If the above were figured into the Windows 10 vs Windows 7 analysis, you might see an even stronger loyalty to Windows 7 reflected in the numbers.

        Group "L" (Linux Mint)
        with Windows 8.1 running in a VM
        1 user thanked author for this post.
        • #220587 Reply

          Canadian Tech
          AskWoody_MVP

          Jim, they do not want the mess that Win10 brings. This is an outright rejection of Win10. And, there is nothing wrong with their Win7 machines. No reason to “upgrade.” The average age of my clients’ computers is probably 5 or 6 years and some in the 10 to 12 year range. These are well maintained PCs. So far in 2018, I have replaced more than 20 hard drives and in a few cases re-installed over current drives. I replace hard drives as a preventative maintenance action. Laptop drives at 5 years. Desktop drives at 7 years. I try to re-install Windows after 3 or 4 years as a routine maintenance measure.

          The really interesting aspect is that since we stopped ALL Microsoft updates of any kind in May 2017, these machines have become extremely stable and reliable. My workload in support has fallen of to well below 50% of what it was. Clearly, the age-old rage for updating is just plain wrong– at least at this point for private owners.

          This includes not a single instance of infection since I started using BitDefender Antivirus + exclusively after dumping Norton, 4 years ago.

          Most of my clients now use smart phones and tablets much more than their computers. Most of those devices are Apple.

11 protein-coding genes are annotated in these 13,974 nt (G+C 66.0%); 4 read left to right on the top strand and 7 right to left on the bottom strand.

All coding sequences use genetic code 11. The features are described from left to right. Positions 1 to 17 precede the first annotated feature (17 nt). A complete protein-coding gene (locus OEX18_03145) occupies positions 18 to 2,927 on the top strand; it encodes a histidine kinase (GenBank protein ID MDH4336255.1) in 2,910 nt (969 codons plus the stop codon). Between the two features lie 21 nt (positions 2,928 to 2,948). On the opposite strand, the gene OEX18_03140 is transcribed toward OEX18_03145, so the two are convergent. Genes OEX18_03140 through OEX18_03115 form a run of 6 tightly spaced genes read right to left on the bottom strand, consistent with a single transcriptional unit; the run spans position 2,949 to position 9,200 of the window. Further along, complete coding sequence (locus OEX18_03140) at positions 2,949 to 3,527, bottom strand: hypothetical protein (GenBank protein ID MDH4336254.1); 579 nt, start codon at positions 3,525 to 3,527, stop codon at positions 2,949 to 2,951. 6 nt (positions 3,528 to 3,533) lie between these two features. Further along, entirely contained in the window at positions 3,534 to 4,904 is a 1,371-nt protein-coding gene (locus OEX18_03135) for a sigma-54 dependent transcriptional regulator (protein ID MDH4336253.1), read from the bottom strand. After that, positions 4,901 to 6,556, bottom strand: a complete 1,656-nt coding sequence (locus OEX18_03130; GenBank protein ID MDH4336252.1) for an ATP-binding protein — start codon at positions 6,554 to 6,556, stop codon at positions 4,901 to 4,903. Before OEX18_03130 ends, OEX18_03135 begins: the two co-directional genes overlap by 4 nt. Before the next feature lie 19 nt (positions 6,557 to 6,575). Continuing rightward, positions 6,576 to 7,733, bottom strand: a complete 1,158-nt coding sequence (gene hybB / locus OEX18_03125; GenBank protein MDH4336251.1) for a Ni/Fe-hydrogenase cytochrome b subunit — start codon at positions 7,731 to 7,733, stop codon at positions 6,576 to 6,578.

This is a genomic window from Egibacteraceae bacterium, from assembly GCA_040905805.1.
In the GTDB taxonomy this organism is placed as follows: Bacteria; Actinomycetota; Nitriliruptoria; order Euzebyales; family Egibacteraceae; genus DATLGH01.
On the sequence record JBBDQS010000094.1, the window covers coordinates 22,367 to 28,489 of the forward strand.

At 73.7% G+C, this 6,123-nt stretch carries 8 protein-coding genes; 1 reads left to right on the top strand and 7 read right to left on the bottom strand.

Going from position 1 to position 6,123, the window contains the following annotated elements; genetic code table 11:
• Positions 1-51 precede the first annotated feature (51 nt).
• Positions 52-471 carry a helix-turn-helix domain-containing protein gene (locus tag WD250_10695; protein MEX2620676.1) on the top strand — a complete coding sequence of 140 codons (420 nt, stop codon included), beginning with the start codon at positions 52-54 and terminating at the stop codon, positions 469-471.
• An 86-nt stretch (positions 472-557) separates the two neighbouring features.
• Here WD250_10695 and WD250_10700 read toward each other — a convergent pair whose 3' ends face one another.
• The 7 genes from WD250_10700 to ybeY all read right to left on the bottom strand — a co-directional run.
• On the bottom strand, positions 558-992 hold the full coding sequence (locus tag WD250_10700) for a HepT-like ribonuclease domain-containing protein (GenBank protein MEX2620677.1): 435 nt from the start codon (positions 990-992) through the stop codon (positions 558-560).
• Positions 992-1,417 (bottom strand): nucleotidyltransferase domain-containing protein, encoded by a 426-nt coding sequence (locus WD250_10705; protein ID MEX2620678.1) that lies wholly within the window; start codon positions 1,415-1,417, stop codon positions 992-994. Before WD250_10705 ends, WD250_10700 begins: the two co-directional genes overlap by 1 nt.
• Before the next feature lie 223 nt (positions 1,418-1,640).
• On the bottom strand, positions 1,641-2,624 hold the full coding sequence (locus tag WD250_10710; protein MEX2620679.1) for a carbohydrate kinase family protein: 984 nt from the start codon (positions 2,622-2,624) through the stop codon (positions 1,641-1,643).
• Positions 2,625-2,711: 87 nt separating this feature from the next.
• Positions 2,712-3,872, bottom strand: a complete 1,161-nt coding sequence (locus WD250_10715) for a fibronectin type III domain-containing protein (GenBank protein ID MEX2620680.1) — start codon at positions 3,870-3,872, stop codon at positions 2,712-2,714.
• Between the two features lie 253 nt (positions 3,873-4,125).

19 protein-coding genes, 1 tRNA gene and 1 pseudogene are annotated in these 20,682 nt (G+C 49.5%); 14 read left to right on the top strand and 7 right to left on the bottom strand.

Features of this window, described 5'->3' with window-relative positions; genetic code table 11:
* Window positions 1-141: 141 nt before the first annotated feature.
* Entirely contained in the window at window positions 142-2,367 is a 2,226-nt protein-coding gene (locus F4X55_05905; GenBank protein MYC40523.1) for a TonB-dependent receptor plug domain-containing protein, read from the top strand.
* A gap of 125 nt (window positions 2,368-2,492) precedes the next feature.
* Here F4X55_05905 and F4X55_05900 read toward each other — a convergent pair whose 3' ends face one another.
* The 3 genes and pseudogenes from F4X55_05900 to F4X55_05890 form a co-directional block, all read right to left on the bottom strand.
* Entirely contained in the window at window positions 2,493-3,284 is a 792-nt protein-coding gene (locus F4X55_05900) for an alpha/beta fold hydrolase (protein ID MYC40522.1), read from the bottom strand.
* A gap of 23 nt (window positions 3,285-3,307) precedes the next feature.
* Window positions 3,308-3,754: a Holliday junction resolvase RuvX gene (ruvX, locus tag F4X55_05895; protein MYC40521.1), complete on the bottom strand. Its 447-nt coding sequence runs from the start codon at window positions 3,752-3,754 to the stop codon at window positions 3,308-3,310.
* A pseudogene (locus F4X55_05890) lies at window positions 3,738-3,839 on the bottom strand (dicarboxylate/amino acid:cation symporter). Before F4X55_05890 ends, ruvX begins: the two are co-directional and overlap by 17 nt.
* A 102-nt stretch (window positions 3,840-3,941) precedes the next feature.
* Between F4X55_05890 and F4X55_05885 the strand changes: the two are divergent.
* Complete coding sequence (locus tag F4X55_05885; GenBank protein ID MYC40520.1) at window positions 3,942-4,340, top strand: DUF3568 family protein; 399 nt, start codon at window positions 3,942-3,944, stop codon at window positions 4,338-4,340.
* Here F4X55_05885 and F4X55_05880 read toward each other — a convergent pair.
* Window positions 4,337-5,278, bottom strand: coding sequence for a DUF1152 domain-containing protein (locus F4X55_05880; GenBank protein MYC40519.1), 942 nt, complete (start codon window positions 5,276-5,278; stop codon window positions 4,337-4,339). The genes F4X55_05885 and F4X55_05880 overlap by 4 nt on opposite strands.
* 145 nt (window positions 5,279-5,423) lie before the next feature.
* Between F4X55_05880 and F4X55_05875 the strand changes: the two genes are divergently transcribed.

By the way, standard OEM warranties have never been longer than 1 year. That’s completely OK for desktop configurations because they just don’t fail. For laptops, extending warranties beyond one year is very expensive and beyond 3 years so high as to make no sense at all.

          CT

          6 users thanked author for this post.
          • #220600 Reply

            MrJimPhelps
            AskWoody_MVP

            The really interesting aspect is that since we stopped ALL Microsoft updates of any kind in May 2017, these machines have become extremely stable and reliable. My workload in support has fallen of to well below 50% of what it was. Clearly, the age-old rage for updating is just plain wrong– at least at this point for private owners.

            This includes not a single instance of infection since I started using BitDefender Antivirus + exclusively after dumping Norton, 4 years ago.

            Sounds like someone can get sufficient protection with a good antivirus package, good firewall, and other non-Windows update methods. I know that user behavior plays a huge part in keeping safe. Do you make an effort to train your customers in safe computer practices?

            By the way, standard OEM warranties have never been longer than 1 year. That’s completely OK for desktop configurations because they just don’t fail. For laptops, extending warranties beyond one year is very expensive and beyond 3 years so high as to make no sense at all.

            I have done Desktop Support at some huge companies (major oil companies); and I recall that the hardware warranties were always for three years. Perhaps that was unique to them — perhaps those huge companies purchased those long warranties because of their very deep pockets. Computers I have purchased for myself have had one year warranties.

            Group "L" (Linux Mint)
            with Windows 8.1 running in a VM